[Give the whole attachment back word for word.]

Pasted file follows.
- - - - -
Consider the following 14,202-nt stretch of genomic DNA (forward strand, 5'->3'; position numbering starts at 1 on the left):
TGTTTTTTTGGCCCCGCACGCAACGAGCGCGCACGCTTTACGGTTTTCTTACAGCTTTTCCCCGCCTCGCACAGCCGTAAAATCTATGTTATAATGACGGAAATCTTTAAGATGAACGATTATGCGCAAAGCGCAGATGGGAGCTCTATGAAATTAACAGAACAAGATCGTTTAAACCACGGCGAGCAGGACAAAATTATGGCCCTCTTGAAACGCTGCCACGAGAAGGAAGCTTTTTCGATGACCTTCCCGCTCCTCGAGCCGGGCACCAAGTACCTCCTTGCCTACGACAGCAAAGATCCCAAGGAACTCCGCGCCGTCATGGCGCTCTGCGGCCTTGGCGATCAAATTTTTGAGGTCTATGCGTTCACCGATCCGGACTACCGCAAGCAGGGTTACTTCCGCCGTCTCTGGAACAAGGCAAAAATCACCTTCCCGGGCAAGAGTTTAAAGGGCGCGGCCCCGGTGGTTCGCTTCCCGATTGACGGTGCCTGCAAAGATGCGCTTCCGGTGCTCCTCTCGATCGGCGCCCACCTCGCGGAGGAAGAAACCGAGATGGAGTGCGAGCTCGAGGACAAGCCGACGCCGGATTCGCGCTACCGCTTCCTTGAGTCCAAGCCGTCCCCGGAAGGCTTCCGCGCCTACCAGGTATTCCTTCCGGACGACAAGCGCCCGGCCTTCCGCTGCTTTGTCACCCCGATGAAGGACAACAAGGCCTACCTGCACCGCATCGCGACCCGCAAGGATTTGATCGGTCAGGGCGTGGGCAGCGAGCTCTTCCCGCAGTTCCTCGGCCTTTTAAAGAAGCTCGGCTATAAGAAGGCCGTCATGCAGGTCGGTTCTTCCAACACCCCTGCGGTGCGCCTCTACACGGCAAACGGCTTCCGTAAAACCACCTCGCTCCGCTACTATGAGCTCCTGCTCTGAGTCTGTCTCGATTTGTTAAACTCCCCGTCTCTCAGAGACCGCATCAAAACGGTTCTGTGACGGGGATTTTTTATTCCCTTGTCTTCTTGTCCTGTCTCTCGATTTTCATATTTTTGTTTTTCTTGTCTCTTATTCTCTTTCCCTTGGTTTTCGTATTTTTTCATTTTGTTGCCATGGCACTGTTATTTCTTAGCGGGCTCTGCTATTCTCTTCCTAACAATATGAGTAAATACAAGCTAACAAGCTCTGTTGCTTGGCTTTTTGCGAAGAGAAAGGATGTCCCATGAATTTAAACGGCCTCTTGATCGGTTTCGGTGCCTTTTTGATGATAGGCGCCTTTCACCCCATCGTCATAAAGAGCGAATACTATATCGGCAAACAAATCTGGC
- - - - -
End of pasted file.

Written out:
Consider the following 14,202-nt stretch of genomic DNA (forward strand, 5'->3'; position numbering starts at 1 on the left):
TGTTTTTTTGGCCCCGCACGCAACGAGCGCGCACGCTTTACGGTTTTCTTACAGCTTTTCCCCGCCTCGCACAGCCGTAAAATCTATGTTATAATGACGGAAATCTTTAAGATGAACGATTATGCGCAAAGCGCAGATGGGAGCTCTATGAAATTAACAGAACAAGATCGTTTAAACCACGGCGAGCAGGACAAAATTATGGCCCTCTTGAAACGCTGCCACGAGAAGGAAGCTTTTTCGATGACCTTCCCGCTCCTCGAGCCGGGCACCAAGTACCTCCTTGCCTACGACAGCAAAGATCCCAAGGAACTCCGCGCCGTCATGGCGCTCTGCGGCCTTGGCGATCAAATTTTTGAGGTCTATGCGTTCACCGATCCGGACTACCGCAAGCAGGGTTACTTCCGCCGTCTCTGGAACAAGGCAAAAATCACCTTCCCGGGCAAGAGTTTAAAGGGCGCGGCCCCGGTGGTTCGCTTCCCGATTGACGGTGCCTGCAAAGATGCGCTTCCGGTGCTCCTCTCGATCGGCGCCCACCTCGCGGAGGAAGAAACCGAGATGGAGTGCGAGCTCGAGGACAAGCCGACGCCGGATTCGCGCTACCGCTTCCTTGAGTCCAAGCCGTCCCCGGAAGGCTTCCGCGCCTACCAGGTATTCCTTCCGGACGACAAGCGCCCGGCCTTCCGCTGCTTTGTCACCCCGATGAAGGACAACAAGGCCTACCTGCACCGCATCGCGACCCGCAAGGATTTGATCGGTCAGGGCGTGGGCAGCGAGCTCTTCCCGCAGTTCCTCGGCCTTTTAAAGAAGCTCGGCTATAAGAAGGCCGTCATGCAGGTCGGTTCTTCCAACACCCCTGCGGTGCGCCTCTACACGGCAAACGGCTTCCGTAAAACCACCTCGCTCCGCTACTATGAGCTCCTGCTCTGAGTCTGTCTCGATTTGTTAAACTCCCCGTCTCTCAGAGACCGCATCAAAACGGTTCTGTGACGGGGATTTTTTATTCCCTTGTCTTCTTGTCCTGTCTCTCGATTTTCATATTTTTGTTTTTCTTGTCTCTTATTCTCTTTCCCTTGGTTTTCGTATTTTTTCATTTTGTTGCCATGGCACTGTTATTTCTTAGCGGGCTCTGCTATTCTCTTCCTAACAATATGAGTAAATACAAGCTAACAAGCTCTGTTGCTTGGCTTTTTGCGAAGAGAAAGGATGTCCCATGAATTTAAACGGCCTCTTGATCGGTTTCGGTGCCTTTTTGATGATAGGCGCCTTTCACCCCATCGTCATAAAGAGCGAATACTATATCGGCAAACAAATCTGGC